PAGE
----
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JSLT 38:2 1995 Arthur Machen Letters Arthur Machen & Montgomery Evans: Letters of a Literary Friendship, 1923-1947. Sue Strong Hassler and Donald M. Hassler, eds. Kent: Kent State University Press, 1994. χ + 195 pp. $26.00 ACCORDING TO MANY reviewers of his books in the mid-1890s, Arthur Machen was the purveyor of what was unhealthy, nauseous, morbid, and sensational. What sort of correspondence might we anticipate from him to a young American bibliophile, Montgomery Evans, who befriended the Machen family such that his subsequent visits to England were few when he did not visit them? The Hasslers do a great service in publishing these documents for those whose concerns are not only the 1890s, but literary currents and eddies from the 1920s into the 1940s, the course of British literature in general, Anglo-American cultural ties, and living conditions brought about by World War II. Montgomery Evans, from Norristown, Pennsylvania, put together two notebooks (now on loan to Kent State University) to preserve the well-nigh 200 letters sent to him by Machen, whose writings he admired and collected, and whose friendship-mentoring he valued. The Hasslers assemble the meat and potatoes of this gathering of correspondence, and they include some of Evans's own writings and letters to Machen, plus those from Machen's son informing Evans of the elder Machen's death in 1947, when such documents flesh out the story they wish to tell. Evans came to take the place of Vincent Starrett, whose correspondence from Machen (along with some of his to Machen) was published by Michael Murphy. Starrett, to the Hasslers, was not so faithful a friend to the British writer as Evans was. Evans and his friend, Hunter Stagg, traveled to England in 1923 to meet Machen and other fantasy writers. Machen's Johnsonian presence (as an actor, he had actually portrayed Samuel Johnson) attracted younger literary fans to him as to a father, and that element in his personality surfaces time and again in the letters. The primary appeal of the Hasslers' book will probably be its riches as a reference work for the 1890s, that era when Machen first attracted considerable public attention because of his two books of supernatural horror fiction in John Lane's Keynotes series, The Great God Pan (1894) and The Three Impostors (1895). Machen's works, with much left uncollected , eventually filled the nine volumes of the Caerleon edition published by Martin Seeker. As a journalist for many years, Machen turned 238 Book Reviews out pieces that many now doubtless would not scurry to have in collected form, though he remains a figure of devotion for many readers of occult fiction. Machen's downplaying of Wilde in juxtaposition to his (Machen's) claims that the Sherlock Holmes stories were what would last longest from the 1890s literary output will occasion annoyance and dismissal by some, and his idea that Poe's Dupin loomed stronger than Dr. Bell in Holmes's character will bring forth "hurrah's" or "oh hell's," depending on one's orientation. Elsewhere Machen also displays a good opinion of Poe, notably when he teams him with Dickens as a man of genius (and, in Poe's case, at the expense of Kipling—which opinion minimizes yet another darling in 1890s circles). Machen also quotes Wilde on Henry James's defects as a novelist to support his own ideas about pretensions to "cleverness & sophistication" in much current literature, remarking that Vaughan Kester's The Prodigal Judge (1911) revealed a genuine love of writing—a love that was too obviously absent from much contemporary (1930s) writing (p. 74, although indexed as p. 73). To Wilde, James's fiction betrayed its creator's fashion of writing novels as if that activity were "a painful duty." Machen later termed James's style "quite terrible," albeit The Turn of the Screw was "the finest Tia'nt' in the English language," a feeling that should mollify Jacobites. Although he does not admire him particularly on account of his 1890s publications, Machen obviously enjoyed Mark Twain's works, just as he relished other American authors such as Carl Van Vechten, James Branch Cabell, Washington Irving, Mary Wilkins Freeman, and...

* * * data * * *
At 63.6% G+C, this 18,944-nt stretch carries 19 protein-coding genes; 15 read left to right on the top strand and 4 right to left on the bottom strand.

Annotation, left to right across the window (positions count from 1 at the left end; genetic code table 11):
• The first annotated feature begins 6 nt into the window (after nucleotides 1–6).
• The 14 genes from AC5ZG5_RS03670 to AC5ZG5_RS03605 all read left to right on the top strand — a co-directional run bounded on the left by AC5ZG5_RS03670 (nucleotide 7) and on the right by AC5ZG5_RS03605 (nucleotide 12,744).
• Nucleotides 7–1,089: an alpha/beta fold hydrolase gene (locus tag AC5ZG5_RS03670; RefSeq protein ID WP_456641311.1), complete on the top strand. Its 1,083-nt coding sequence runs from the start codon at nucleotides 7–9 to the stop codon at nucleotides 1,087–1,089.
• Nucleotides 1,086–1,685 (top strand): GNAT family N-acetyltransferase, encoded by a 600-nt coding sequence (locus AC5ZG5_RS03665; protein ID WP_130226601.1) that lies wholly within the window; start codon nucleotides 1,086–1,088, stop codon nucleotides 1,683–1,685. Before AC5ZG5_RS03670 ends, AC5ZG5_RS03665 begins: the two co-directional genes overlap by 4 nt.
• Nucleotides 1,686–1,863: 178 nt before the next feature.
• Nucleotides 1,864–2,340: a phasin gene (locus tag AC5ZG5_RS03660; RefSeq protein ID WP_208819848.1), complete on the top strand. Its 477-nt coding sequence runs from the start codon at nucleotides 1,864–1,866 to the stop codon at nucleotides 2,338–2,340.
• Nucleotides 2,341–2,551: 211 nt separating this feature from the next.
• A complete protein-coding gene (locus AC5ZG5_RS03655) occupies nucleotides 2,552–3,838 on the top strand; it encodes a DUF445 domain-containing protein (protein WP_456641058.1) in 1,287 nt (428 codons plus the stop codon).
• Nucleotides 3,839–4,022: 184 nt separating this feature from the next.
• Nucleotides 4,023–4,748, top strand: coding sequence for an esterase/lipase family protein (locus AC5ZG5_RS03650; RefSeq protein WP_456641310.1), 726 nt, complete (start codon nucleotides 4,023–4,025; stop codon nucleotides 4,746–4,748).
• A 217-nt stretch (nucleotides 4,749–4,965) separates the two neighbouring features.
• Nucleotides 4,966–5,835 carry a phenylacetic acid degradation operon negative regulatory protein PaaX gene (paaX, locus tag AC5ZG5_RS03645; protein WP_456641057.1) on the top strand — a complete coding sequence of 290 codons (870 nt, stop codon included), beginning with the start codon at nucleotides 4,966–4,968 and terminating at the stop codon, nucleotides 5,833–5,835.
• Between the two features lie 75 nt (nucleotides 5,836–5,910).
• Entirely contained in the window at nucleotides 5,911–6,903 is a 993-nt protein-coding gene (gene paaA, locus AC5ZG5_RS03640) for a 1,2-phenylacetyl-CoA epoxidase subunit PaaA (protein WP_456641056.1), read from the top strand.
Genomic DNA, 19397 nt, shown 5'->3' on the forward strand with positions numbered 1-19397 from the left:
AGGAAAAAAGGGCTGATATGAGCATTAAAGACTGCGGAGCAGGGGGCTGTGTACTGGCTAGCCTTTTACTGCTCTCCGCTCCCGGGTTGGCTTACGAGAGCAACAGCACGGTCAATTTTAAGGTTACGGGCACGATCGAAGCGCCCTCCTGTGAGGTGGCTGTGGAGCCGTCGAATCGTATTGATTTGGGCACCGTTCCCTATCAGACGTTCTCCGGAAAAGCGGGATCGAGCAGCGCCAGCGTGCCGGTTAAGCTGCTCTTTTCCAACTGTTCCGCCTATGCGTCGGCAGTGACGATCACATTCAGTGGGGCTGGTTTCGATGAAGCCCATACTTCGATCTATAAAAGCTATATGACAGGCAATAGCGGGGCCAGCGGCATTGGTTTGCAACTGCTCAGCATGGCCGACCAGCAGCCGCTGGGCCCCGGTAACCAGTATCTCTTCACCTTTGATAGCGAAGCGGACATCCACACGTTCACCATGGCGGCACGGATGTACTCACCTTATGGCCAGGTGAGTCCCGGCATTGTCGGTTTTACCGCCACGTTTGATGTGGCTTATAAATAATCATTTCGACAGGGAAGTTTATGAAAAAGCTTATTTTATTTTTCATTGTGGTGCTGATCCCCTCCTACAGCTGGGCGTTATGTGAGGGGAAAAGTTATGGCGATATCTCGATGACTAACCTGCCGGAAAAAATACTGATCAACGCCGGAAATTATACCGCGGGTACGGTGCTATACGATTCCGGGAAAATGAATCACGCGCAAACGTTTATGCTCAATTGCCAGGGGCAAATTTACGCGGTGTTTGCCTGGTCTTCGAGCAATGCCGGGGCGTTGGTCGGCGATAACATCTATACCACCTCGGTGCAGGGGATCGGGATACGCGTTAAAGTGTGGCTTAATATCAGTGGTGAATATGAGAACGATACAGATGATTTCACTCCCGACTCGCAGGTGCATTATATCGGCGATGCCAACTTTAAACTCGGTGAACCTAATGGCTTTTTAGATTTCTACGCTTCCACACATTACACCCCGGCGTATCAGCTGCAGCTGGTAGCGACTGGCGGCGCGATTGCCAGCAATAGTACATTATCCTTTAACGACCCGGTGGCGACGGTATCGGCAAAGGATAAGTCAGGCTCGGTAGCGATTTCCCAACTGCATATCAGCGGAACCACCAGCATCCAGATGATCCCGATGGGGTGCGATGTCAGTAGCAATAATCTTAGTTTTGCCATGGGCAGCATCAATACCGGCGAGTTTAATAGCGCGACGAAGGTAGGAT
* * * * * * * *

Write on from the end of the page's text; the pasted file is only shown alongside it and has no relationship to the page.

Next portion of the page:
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pp. 238-240
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